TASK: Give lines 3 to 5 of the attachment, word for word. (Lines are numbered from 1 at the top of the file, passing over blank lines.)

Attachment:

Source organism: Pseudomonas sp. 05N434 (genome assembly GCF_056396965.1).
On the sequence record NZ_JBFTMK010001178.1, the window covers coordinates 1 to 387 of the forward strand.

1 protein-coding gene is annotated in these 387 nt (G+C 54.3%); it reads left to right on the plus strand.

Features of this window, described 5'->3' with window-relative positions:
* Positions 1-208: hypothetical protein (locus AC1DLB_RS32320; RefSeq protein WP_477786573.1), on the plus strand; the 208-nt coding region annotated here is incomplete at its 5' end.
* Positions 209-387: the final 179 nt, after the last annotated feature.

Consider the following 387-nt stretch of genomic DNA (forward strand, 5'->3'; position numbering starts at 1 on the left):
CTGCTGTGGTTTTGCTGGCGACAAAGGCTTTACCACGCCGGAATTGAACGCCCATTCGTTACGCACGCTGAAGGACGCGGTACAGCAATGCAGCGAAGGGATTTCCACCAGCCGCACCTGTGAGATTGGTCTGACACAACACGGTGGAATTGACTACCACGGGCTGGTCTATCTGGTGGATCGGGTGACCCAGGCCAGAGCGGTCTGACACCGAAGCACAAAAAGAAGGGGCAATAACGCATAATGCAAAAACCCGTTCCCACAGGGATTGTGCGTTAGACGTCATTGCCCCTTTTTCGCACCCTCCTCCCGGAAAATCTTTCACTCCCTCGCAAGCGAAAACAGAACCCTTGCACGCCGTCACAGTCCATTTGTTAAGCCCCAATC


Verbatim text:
1 protein-coding gene is annotated in these 387 nt (G+C 54.3%); it reads left to right on the plus strand.

Features of this window, described 5'->3' with window-relative positions:
* Positions 1-208: hypothetical protein (locus AC1DLB_RS32320; RefSeq protein WP_477786573.1), on the plus strand; the 208-nt coding region annotated here is incomplete at its 5' end.